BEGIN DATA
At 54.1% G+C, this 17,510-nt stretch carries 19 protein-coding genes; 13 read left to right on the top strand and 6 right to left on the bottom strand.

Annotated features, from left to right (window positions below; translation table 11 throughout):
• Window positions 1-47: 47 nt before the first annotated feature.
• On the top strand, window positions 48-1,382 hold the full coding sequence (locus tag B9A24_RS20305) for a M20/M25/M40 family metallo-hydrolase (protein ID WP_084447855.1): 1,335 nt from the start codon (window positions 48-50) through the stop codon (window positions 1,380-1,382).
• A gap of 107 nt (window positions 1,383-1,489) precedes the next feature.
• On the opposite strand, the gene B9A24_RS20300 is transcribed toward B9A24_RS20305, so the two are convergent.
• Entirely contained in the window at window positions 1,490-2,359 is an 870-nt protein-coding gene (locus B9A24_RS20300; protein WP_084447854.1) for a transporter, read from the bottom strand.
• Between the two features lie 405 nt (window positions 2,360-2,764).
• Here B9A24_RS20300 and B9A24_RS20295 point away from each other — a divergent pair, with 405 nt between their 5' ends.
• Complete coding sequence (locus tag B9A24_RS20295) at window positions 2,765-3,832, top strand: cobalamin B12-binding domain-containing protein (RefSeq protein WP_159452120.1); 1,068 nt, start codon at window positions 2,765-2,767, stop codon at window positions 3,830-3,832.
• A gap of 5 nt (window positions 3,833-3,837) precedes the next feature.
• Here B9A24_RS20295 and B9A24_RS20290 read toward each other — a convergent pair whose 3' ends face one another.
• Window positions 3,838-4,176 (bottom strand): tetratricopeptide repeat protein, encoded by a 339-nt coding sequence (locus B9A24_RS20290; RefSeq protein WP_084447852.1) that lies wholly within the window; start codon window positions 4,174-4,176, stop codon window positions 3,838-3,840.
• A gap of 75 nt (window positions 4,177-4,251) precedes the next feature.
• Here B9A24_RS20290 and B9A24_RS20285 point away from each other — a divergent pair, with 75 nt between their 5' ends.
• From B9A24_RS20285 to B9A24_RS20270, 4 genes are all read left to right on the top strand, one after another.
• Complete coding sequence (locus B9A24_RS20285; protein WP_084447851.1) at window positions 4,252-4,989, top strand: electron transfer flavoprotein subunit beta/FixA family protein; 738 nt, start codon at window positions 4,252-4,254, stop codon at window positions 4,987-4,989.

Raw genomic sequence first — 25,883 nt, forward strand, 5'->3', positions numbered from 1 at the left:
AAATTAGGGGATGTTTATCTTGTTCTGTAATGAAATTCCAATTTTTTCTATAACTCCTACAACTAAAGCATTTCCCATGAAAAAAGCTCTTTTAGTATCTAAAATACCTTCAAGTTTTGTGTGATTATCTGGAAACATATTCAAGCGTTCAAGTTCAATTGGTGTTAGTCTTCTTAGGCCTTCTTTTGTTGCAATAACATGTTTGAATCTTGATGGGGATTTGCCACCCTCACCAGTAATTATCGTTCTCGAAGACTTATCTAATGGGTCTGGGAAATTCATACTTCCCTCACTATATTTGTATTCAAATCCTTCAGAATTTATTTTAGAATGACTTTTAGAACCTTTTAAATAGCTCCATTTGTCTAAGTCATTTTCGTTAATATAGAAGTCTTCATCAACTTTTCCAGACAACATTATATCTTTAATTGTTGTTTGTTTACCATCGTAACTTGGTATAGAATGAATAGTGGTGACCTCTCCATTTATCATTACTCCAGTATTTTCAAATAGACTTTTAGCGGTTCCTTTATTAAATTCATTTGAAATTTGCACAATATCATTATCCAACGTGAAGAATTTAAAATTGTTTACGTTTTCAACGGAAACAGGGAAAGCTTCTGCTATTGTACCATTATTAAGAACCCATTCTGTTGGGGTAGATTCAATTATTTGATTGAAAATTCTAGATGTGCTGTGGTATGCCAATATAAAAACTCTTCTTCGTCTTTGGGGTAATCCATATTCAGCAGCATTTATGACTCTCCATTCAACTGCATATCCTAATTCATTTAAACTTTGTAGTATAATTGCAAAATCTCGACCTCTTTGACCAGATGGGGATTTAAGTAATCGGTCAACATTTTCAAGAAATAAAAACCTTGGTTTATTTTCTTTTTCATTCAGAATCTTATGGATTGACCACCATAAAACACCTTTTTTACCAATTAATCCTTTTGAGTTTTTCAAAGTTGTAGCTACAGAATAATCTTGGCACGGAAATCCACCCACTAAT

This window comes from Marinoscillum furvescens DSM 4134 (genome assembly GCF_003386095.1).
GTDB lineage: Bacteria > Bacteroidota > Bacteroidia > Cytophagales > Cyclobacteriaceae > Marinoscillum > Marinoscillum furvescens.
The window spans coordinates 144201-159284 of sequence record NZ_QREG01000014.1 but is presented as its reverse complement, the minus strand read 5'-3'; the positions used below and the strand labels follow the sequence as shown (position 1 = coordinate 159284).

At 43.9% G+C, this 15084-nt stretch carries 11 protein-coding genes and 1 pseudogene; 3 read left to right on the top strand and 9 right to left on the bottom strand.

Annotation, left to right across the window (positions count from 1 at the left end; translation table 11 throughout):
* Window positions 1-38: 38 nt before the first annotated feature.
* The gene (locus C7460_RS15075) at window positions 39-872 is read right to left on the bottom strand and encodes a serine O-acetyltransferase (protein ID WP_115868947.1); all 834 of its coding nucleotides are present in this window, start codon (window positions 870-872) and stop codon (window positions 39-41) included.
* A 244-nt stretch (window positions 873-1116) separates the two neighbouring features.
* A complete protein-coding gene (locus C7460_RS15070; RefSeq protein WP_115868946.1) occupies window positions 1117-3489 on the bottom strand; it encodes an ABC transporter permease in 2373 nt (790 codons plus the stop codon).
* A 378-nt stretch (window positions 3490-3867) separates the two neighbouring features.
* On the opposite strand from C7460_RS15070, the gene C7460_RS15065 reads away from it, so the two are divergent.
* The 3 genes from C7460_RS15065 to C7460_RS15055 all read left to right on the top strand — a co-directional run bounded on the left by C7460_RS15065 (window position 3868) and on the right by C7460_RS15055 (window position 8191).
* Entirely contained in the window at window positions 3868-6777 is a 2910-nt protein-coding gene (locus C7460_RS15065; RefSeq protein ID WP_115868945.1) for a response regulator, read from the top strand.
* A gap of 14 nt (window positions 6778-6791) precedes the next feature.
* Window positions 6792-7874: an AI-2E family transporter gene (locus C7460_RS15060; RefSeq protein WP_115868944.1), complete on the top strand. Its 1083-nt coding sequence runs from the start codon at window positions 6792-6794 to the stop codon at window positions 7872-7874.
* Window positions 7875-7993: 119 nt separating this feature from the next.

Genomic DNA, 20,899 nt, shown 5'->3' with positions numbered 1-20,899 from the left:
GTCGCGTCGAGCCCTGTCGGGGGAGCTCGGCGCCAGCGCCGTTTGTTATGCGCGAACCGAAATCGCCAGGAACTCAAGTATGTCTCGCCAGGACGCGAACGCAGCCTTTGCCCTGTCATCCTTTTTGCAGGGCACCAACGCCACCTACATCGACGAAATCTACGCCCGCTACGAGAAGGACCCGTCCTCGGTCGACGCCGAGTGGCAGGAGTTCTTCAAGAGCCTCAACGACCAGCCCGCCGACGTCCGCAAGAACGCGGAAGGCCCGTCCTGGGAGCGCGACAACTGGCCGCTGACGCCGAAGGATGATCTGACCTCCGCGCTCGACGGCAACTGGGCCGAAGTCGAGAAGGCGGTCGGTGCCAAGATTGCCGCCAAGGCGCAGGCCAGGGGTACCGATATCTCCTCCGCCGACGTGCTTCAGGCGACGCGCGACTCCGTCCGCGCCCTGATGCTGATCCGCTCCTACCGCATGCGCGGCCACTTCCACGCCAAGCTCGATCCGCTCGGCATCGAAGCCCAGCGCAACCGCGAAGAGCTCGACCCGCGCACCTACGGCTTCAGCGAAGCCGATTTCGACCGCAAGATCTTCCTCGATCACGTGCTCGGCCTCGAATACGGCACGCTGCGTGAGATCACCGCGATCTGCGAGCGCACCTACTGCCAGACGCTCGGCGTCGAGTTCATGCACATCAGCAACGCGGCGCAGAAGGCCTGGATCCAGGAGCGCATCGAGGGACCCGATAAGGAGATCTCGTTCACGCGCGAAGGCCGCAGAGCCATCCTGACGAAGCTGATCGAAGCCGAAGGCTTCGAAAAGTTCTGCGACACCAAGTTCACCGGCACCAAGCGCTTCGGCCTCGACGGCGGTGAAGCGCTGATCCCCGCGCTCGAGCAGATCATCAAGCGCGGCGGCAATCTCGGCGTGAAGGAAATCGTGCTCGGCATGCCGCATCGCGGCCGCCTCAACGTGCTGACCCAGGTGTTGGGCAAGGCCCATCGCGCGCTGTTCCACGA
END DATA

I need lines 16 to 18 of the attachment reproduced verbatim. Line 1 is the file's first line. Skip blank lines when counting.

• From B9A24_RS20285 to B9A24_RS20270, 4 genes are all read left to right on the top strand, one after another.
• Complete coding sequence (locus B9A24_RS20285; protein WP_084447851.1) at window positions 4,252-4,989, top strand: electron transfer flavoprotein subunit beta/FixA family protein; 738 nt, start codon at window positions 4,252-4,254, stop codon at window positions 4,987-4,989.

Raw genomic sequence first — 25,883 nt, forward strand, 5'->3', positions numbered from 1 at the left: